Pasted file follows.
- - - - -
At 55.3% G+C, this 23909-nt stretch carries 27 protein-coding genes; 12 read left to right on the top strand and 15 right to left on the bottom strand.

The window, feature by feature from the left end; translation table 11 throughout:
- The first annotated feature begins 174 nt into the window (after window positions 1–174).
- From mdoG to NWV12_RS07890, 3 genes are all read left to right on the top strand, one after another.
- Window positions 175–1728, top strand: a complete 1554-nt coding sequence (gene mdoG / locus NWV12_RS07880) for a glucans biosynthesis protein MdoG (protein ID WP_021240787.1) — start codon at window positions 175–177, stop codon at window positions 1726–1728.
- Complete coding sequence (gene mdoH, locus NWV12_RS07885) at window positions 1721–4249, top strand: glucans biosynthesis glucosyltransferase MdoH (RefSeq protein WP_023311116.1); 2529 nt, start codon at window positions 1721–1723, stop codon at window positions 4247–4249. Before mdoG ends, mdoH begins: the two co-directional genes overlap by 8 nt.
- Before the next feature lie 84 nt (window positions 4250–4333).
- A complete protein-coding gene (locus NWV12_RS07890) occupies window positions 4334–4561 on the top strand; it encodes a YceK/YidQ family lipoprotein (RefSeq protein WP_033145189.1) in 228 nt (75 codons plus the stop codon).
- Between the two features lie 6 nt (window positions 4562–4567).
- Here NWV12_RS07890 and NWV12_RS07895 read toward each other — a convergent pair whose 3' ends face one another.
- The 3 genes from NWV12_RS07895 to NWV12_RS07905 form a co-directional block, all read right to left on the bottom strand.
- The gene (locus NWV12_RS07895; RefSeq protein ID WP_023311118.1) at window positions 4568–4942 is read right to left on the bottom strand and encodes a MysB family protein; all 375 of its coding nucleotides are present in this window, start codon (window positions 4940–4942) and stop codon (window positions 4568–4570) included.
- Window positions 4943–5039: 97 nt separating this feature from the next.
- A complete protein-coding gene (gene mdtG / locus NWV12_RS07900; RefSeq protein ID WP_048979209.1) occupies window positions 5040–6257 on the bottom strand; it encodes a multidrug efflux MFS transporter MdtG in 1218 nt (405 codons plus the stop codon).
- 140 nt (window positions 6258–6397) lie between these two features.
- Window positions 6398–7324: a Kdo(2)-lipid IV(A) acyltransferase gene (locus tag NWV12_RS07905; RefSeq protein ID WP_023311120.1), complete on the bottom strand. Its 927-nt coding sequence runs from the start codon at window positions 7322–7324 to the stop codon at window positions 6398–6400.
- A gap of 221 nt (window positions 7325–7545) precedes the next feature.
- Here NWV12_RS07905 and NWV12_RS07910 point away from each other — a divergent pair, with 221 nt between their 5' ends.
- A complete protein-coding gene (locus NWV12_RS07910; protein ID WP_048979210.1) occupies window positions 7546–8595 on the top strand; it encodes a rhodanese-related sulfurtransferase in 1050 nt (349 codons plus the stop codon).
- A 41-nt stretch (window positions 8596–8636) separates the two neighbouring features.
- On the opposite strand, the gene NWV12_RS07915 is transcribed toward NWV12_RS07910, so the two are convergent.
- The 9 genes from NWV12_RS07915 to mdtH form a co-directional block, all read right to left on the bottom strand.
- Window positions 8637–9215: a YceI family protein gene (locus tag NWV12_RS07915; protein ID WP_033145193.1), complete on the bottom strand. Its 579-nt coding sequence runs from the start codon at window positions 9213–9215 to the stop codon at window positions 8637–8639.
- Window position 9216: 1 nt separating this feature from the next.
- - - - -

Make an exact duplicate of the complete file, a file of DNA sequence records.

At 55.3% G+C, this 23909-nt stretch carries 27 protein-coding genes; 12 read left to right on the top strand and 15 right to left on the bottom strand.

The window, feature by feature from the left end; translation table 11 throughout:
- The first annotated feature begins 174 nt into the window (after window positions 1–174).
- From mdoG to NWV12_RS07890, 3 genes are all read left to right on the top strand, one after another.
- Window positions 175–1728, top strand: a complete 1554-nt coding sequence (gene mdoG / locus NWV12_RS07880) for a glucans biosynthesis protein MdoG (protein ID WP_021240787.1) — start codon at window positions 175–177, stop codon at window positions 1726–1728.
- Complete coding sequence (gene mdoH, locus NWV12_RS07885) at window positions 1721–4249, top strand: glucans biosynthesis glucosyltransferase MdoH (RefSeq protein WP_023311116.1); 2529 nt, start codon at window positions 1721–1723, stop codon at window positions 4247–4249. Before mdoG ends, mdoH begins: the two co-directional genes overlap by 8 nt.
- Before the next feature lie 84 nt (window positions 4250–4333).
- A complete protein-coding gene (locus NWV12_RS07890) occupies window positions 4334–4561 on the top strand; it encodes a YceK/YidQ family lipoprotein (RefSeq protein WP_033145189.1) in 228 nt (75 codons plus the stop codon).
- Between the two features lie 6 nt (window positions 4562–4567).
- Here NWV12_RS07890 and NWV12_RS07895 read toward each other — a convergent pair whose 3' ends face one another.
- The 3 genes from NWV12_RS07895 to NWV12_RS07905 form a co-directional block, all read right to left on the bottom strand.
- The gene (locus NWV12_RS07895; RefSeq protein ID WP_023311118.1) at window positions 4568–4942 is read right to left on the bottom strand and encodes a MysB family protein; all 375 of its coding nucleotides are present in this window, start codon (window positions 4940–4942) and stop codon (window positions 4568–4570) included.
- Window positions 4943–5039: 97 nt separating this feature from the next.
- A complete protein-coding gene (gene mdtG / locus NWV12_RS07900; RefSeq protein ID WP_048979209.1) occupies window positions 5040–6257 on the bottom strand; it encodes a multidrug efflux MFS transporter MdtG in 1218 nt (405 codons plus the stop codon).
- 140 nt (window positions 6258–6397) lie between these two features.
- Window positions 6398–7324: a Kdo(2)-lipid IV(A) acyltransferase gene (locus tag NWV12_RS07905; RefSeq protein ID WP_023311120.1), complete on the bottom strand. Its 927-nt coding sequence runs from the start codon at window positions 7322–7324 to the stop codon at window positions 6398–6400.
- A gap of 221 nt (window positions 7325–7545) precedes the next feature.
- Here NWV12_RS07905 and NWV12_RS07910 point away from each other — a divergent pair, with 221 nt between their 5' ends.
- A complete protein-coding gene (locus NWV12_RS07910; protein ID WP_048979210.1) occupies window positions 7546–8595 on the top strand; it encodes a rhodanese-related sulfurtransferase in 1050 nt (349 codons plus the stop codon).
- A 41-nt stretch (window positions 8596–8636) separates the two neighbouring features.
- On the opposite strand, the gene NWV12_RS07915 is transcribed toward NWV12_RS07910, so the two are convergent.
- The 9 genes from NWV12_RS07915 to mdtH form a co-directional block, all read right to left on the bottom strand.
- Window positions 8637–9215: a YceI family protein gene (locus tag NWV12_RS07915; protein ID WP_033145193.1), complete on the bottom strand. Its 579-nt coding sequence runs from the start codon at window positions 9213–9215 to the stop codon at window positions 8637–8639.
- Window position 9216: 1 nt separating this feature from the next.